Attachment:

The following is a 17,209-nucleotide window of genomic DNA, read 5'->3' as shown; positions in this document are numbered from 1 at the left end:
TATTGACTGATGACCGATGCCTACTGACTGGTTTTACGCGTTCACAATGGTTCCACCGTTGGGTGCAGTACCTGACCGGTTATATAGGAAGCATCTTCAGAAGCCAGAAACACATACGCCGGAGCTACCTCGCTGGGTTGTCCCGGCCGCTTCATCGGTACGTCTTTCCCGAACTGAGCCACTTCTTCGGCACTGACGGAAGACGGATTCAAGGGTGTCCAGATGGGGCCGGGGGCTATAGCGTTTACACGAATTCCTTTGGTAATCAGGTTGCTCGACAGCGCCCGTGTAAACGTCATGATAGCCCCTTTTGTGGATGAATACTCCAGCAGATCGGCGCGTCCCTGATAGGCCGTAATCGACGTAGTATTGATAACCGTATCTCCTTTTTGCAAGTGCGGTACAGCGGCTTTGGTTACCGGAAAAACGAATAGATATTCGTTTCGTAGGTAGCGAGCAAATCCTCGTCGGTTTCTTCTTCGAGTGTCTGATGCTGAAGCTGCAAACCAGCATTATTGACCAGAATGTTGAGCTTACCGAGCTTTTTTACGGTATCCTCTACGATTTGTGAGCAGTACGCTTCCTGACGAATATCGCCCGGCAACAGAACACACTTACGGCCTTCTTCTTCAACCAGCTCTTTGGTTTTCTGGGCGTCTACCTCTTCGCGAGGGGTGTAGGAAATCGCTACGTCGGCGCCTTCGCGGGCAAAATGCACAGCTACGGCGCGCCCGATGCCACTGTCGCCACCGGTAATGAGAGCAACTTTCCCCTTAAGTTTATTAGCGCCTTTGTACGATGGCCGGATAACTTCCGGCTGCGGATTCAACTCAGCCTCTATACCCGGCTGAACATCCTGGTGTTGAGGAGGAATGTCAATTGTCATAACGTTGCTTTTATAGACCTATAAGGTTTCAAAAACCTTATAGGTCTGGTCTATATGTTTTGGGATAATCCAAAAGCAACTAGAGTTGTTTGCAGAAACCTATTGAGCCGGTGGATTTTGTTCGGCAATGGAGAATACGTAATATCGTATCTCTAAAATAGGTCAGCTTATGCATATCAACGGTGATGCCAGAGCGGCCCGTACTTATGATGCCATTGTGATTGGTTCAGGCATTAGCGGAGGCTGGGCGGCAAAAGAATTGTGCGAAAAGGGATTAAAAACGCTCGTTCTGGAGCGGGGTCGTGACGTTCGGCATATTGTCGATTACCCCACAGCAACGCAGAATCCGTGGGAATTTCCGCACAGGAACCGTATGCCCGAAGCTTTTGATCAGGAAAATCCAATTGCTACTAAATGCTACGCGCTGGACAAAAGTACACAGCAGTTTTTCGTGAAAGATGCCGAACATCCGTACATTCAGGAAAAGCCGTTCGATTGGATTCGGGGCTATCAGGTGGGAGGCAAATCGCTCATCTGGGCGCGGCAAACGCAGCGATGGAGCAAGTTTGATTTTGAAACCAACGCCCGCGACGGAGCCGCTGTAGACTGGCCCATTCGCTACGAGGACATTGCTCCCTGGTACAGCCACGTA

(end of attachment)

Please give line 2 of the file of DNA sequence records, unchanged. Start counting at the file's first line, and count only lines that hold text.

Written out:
TATTGACTGATGACCGATGCCTACTGACTGGTTTTACGCGTTCACAATGGTTCCACCGTTGGGTGCAGTACCTGACCGGTTATATAGGAAGCATCTTCAGAAGCCAGAAACACATACGCCGGAGCTACCTCGCTGGGTTGTCCCGGCCGCTTCATCGGTACGTCTTTCCCGAACTGAGCCACTTCTTCGGCACTGACGGAAGACGGATTCAAGGGTGTCCAGATGGGGCCGGGGGCTATAGCGTTTACACGAATTCCTTTGGTAATCAGGTTGCTCGACAGCGCCCGTGTAAACGTCATGATAGCCCCTTTTGTGGATGAATACTCCAGCAGATCGGCGCGTCCCTGATAGGCCGTAATCGACGTAGTATTGATAACCGTATCTCCTTTTTGCAAGTGCGGTACAGCGGCTTTGGTTACCGGAAAAACGAATAGATATTCGTTTCGTAGGTAGCGAGCAAATCCTCGTCGGTTTCTTCTTCGAGTGTCTGATGCTGAAGCTGCAAACCAGCATTATTGACCAGAATGTTGAGCTTACCGAGCTTTTTTACGGTATCCTCTACGATTTGTGAGCAGTACGCTTCCTGACGAATATCGCCCGGCAACAGAACACACTTACGGCCTTCTTCTTCAACCAGCTCTTTGGTTTTCTGGGCGTCTACCTCTTCGCGAGGGGTGTAGGAAATCGCTACGTCGGCGCCTTCGCGGGCAAAATGCACAGCTACGGCGCGCCCGATGCCACTGTCGCCACCGGTAATGAGAGCAACTTTCCCCTTAAGTTTATTAGCGCCTTTGTACGATGGCCGGATAACTTCCGGCTGCGGATTCAACTCAGCCTCTATACCCGGCTGAACATCCTGGTGTTGAGGAGGAATGTCAATTGTCATAACGTTGCTTTTATAGACCTATAAGGTTTCAAAAACCTTATAGGTCTGGTCTATATGTTTTGGGATAATCCAAAAGCAACTAGAGTTGTTTGCAGAAACCTATTGAGCCGGTGGATTTTGTTCGGCAATGGAGAATACGTAATATCGTATCTCTAAAATAGGTCAGCTTATGCATATCAACGGTGATGCCAGAGCGGCCCGTACTTATGATGCCATTGTGATTGGTTCAGGCATTAGCGGAGGCTGGGCGGCAAAAGAATTGTGCGAAAAGGGATTAAAAACGCTCGTTCTGGAGCGGGGTCGTGACGTTCGGCATATTGTCGATTACCCCACAGCAACGCAGAATCCGTGGGAATTTCCGCACAGGAACCGTATGCCCGAAGCTTTTGATCAGGAAAATCCAATTGCTACTAAATGCTACGCGCTGGACAAAAGTACACAGCAGTTTTTCGTGAAAGATGCCGAACATCCGTACATTCAGGAAAAGCCGTTCGATTGGATTCGGGGCTATCAGGTGGGAGGCAAATCGCTCATCTGGGCGCGGCAAACGCAGCGATGGAGCAAGTTTGATTTTGAAACCAACGCCCGCGACGGAGCCGCTGTAGACTGGCCCATTCGCTACGAGGACATTGCTCCCTGGTACAGCCACGTA